It was a crisp Fall Sunday morning and we optimistically thought it would be nice to visit this big city park that we had not been to with the kids since they were babies and have them wander around in the fresh air, hike through the woods, find the big pond, see the ducks, pick up lots of beautiful leaves and generally have fun. We could tell that from the moment Johnny woke up that he was teetering towards being in a mood which could mean lots of anxiety challenges and near red zone meltdown moments. One of the clues is when he has to fix something or he starts to treasure some objects and he has to collect all of them no matter what. He will get emotional and have tears but it’s not about the fact that he can’t pick up every single hazelnut that’s in the forest which we all know would be impossible. Its because he’s had a long hard week or just too much fun and he has reached the end of his rope. Its now all about getting another hazelnut to somehow feel better. What do we now when we want to explore the park?
I try to tell him that we need to leave some hazelnuts for the squirrels. That answer is not good enough and he doesn’t want to be done. He wants to just keep picking up all the hazelnuts and when Johnny gets an idea in his head it can get very hard to change his mind because he is one determined little boy. This is just who he is whether he has Autism or not. Autism is affecting his ability to move on and to stop doing this repetitive task (because it feels good) and to step away from doing something so focused (because it feels good.) I take a deep breathe and remember that this is when I have to remember to “read the tea leaves.” He is using a coping strategy that makes him feel better. The challenging part for me is trying to get him to know when his coping strategy has come to an end and that it’s time to move on and everything is going to be okay. This is easier said then done but it doesn’t help when you want to go on a nice big walk in the forest on a beautiful fall day. The wind is blowing all the trees, the leaves are changing color and yet you are stuck near the entrance of the park as your son begins to think that he has to pick up every single hazelnut to feel better.
If it was just Johnny, his Daddy and myself then I would just take a deep breathe and wait it out until he was done. I’d let him sit on the forest floor with his bag and let him try and gather as many nuts as he could carry. But I can’t. I look over and I see our 4 year old daughter Princess, who just wants to run around in the leaves, collect leaves, go to the playground for little bit, then hike through the woods. When I look over at her, I see the look on her face that says she doesn’t like to see her brother like this and she knows that things could go sideways pretty fast. She’s been on this journey with us from the day she was born. The journey of having your older brother who you love to bits happen to be Autistic too. How many times has she had to wait it out with us?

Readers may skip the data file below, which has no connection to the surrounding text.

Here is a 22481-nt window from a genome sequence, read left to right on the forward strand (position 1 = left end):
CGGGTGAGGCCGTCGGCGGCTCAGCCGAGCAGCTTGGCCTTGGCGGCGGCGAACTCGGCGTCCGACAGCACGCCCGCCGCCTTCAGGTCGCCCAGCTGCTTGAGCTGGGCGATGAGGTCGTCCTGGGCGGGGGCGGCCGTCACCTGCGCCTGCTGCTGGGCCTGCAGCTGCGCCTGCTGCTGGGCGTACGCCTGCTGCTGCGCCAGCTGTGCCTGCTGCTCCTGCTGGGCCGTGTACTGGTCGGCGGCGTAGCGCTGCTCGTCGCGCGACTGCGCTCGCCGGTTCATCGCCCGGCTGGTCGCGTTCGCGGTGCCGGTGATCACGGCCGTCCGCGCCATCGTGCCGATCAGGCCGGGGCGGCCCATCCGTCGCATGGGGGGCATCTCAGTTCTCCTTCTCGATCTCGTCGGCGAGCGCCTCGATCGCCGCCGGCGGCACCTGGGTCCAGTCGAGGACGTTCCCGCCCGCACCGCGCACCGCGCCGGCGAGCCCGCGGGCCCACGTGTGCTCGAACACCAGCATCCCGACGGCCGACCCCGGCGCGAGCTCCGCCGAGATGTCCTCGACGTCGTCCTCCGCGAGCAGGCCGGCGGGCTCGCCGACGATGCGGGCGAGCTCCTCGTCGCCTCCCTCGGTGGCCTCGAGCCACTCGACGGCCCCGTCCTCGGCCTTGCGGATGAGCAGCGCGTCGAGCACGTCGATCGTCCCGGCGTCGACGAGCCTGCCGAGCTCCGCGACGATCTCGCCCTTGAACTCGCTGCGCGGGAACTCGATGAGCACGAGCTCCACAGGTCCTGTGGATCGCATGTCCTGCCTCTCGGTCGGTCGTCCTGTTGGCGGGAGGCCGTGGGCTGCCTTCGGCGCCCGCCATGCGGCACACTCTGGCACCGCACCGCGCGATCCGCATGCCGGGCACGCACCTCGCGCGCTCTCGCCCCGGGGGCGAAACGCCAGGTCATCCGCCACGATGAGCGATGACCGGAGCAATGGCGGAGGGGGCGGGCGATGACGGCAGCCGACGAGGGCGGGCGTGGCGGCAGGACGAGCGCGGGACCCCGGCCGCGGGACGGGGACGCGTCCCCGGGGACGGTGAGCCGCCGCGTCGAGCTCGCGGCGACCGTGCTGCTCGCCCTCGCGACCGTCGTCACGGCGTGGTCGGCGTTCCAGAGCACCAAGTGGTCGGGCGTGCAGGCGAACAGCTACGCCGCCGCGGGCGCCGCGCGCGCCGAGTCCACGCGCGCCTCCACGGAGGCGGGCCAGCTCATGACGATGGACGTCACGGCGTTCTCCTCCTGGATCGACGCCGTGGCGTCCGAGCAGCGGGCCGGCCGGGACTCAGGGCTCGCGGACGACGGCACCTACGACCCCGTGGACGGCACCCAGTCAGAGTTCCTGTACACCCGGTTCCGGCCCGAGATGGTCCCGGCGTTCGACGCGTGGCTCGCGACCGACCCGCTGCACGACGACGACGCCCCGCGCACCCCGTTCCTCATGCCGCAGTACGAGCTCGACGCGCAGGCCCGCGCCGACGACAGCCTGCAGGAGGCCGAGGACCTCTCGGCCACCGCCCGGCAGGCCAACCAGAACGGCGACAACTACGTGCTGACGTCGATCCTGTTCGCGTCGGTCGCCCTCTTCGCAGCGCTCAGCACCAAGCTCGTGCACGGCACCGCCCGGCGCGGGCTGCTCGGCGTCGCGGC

I know I need to the parent that each of my children needs at this very moment.
Silently as I look her in the eye and make a silent promise to her that we will get her beloved brother to move and he will be okay and will join her for a hike in the woods.
What did we do?
We gave Johnny some verbal reminders about what we actually came here for and I help him collect a bunch of hazelnuts and stick them into his the side pockets of his cargo pants so he can feel them rubble around in there as he walks. I gently try to get him to get up and run over to the playground. Its nearby and giving his body some much-needed hard work climbing going up and down slides and going on the swings is very good medicine for him. It will reset his body, give him the other kinds of sensory feedback he is craving and give him lots of fun to boot.
The good news is in the end after I thought I needed a “refill” in the patience department we ended up having a nice wander in the woods for the next 2 hours, lunch at a restaurant in the park and another hour walk out of the park but through the woods. It was not easy by a long shot but its not up to me to share the blow by blows of Johnny’s hard moments. Its “his” hard moments and one day I want him to read all of this and know that we tried to figure it out with him and we tried our best to have patience when he needed it the most. I’m glad we didn’t give up on our plans but helped Johnny cope and get to where he needed to be and be able to have a wonderful day with our daughter too.
Before we leave the park we decide to have an early dinner in the park’s restaurant. We pick a quiet corner near a window. I look out and I thought I saw a lady bending to tie her shoe on a path nearby. Wait a second she is not getting up but shuffling along like you would do if you were working in your garden. She has a bag and is searching for something. I look further and realize that she is trying to fill her bag with hazelnuts. The waitress comes to the table with drinks and says, “I keep seeing people with bags picking up all the hazelnuts everyday. I wonder what they are doing with them all.” Luckily, Johnny was now trying to tell his Daddy about something he saw when we entered the restaurant and that he wanted to go see so he missed what she said. Its nice to be able to escape a potentially challenging situation especially as we wait for our dinner.